Although our leadership may cry out for black lives, leadership remains all white. For example, in my city, the top 20 (I stopped counting) evangelical churches in terms of attendance are 100% white in lead pastor roles (some even leading ethnic churches) and about 95% in eldership. Some of these churches are relatively multi-cultural too, but none of them have a leadership that would reflect the milieu in the pew. The affects of racism speak volumes when our practice defies are actions (or lack thereof). I’d be very curious what would happen if someone of colour lead one of the top churches in my city. Would anybody notice? I think many would, and the hushed rumblings of dissatisfaction would impact function.
I doubt any one of the leaders I’m thinking of would come out and say they are racists–I don’t believe any of them are–but an exercise in embodying Gospel practice would be to submit yourself to your ‘other’ and learn at the feet of someone different than you. It’s one thing to believe in a multi-cultural church, it’s quite another to live and learn through discipleship from people who are different.
But there’s a problem, in my mind, and I could be wrong here, that goes even deeper than racism–it’s class.
It’s been said that America may have elected a black President, but they would never elect a poor President. The words ring true and louder than we may care to admit. As soon as wealthy churches (usually suburban ones) attempt to legitimize they too have the ‘poor’, just there’s in one in spirit, you know you have a profound problem. The sameness most of us struggle with is religious (I only hang out with other Christians), and class (I only associate with people in my socioeconomic world). Or put it this way, it’s easier to get a multi-cultural church, but it’s quite another build a church that stretches economic range. Sure, poor people might hang out in church from time to time, but you simply do not see the church in the hills associating in deep relationship with the people from the hood. THOSE people are TOO different. There might be a ministry for the poor people, but opening up our churches, let alone our homes for shared reciprocal experience (in discipleship)….THOSE people are TOO different.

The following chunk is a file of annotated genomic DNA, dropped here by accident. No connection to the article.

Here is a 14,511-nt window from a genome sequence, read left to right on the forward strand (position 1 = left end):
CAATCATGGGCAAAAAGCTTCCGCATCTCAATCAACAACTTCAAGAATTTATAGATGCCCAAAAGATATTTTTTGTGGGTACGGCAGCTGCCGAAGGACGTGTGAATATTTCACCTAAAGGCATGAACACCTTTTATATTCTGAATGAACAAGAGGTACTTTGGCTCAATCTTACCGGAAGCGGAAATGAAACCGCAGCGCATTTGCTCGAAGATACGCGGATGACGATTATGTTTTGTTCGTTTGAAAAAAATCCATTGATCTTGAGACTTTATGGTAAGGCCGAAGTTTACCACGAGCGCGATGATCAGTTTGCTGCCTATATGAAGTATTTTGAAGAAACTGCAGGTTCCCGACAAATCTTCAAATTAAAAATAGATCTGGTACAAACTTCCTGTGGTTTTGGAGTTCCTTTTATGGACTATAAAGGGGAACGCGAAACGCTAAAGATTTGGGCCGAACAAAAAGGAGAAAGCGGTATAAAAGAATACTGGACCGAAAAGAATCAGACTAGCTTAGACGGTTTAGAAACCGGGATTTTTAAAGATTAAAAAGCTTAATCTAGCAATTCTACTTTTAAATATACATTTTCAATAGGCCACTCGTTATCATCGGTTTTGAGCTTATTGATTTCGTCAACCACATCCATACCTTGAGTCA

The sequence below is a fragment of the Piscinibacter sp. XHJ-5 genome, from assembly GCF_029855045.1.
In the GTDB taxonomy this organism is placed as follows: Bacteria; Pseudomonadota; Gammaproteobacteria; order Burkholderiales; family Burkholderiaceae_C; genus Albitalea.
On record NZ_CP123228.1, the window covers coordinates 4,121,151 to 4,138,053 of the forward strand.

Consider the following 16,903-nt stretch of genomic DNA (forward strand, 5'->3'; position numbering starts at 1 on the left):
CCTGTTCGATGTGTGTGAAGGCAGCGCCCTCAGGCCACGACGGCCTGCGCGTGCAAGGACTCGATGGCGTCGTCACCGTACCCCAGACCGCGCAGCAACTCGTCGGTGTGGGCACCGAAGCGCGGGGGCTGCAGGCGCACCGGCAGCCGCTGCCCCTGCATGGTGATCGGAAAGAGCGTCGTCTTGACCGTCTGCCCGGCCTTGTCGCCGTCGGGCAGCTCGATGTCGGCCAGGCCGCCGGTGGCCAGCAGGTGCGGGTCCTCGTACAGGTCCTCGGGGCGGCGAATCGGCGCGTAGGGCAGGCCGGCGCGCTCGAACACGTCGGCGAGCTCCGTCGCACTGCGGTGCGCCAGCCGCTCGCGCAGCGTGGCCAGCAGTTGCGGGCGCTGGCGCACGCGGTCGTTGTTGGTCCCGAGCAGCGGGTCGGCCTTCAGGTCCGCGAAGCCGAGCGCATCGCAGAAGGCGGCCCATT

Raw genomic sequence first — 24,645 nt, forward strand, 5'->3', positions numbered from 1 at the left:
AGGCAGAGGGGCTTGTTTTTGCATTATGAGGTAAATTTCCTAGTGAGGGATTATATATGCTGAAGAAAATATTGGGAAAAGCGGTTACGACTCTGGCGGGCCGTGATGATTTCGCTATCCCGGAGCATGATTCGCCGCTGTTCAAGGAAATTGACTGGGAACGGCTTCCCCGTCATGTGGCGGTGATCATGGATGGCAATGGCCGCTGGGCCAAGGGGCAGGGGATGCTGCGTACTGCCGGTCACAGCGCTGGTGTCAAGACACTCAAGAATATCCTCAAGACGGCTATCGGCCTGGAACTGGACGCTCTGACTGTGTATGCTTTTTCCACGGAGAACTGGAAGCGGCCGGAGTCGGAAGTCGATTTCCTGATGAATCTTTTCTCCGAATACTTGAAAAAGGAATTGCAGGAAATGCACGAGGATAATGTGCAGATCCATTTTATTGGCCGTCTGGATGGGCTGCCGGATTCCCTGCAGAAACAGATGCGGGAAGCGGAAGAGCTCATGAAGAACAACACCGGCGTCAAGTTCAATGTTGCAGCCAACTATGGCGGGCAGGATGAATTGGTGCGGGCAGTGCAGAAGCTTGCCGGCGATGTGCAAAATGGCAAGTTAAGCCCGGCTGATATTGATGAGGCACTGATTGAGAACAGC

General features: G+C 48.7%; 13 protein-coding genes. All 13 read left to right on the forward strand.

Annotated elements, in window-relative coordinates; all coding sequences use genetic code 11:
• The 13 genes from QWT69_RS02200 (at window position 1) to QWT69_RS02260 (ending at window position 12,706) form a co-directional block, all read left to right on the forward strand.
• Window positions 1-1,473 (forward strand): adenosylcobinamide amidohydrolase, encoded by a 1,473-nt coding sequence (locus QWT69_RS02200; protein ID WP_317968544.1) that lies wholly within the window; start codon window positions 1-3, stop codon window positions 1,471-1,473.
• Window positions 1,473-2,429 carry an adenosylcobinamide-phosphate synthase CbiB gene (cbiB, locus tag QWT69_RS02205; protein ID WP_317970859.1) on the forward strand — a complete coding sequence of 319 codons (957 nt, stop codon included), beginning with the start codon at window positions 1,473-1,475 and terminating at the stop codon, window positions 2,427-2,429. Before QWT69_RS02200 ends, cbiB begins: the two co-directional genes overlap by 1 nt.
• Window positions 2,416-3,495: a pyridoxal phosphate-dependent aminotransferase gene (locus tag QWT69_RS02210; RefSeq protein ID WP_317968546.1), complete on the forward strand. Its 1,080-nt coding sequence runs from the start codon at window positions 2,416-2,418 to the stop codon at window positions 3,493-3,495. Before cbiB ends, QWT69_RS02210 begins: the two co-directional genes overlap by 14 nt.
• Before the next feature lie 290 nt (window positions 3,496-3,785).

So we default and go back to what we know, or rather who we know, and continue to perpetuate the cycle of sameness.
The impact on mission? Huge. When we struggle to reflect diversity in our leadership, and more specifically in our own lives, we impede mission. This post from Missio Alliance explains one example and the effects for church planting.
So where do we go from here?
I can think of two things:
- In our own lives, look at how we are engaging with those who are different, enter into new relationships where we can, and stretch beyond the confines of the church walls. Too many church leaders operate without any meaningful relationships with non-Christians, and anybody who’s different. Change that.
- If your’e in leadership, submit yourself to someone different and learn. Also, make a point to reflect different voices in leadership, so upset the balance of leadership structures (which would mean in our day and age, more people of colour leading, and more women in eldership.)
Any other suggestions?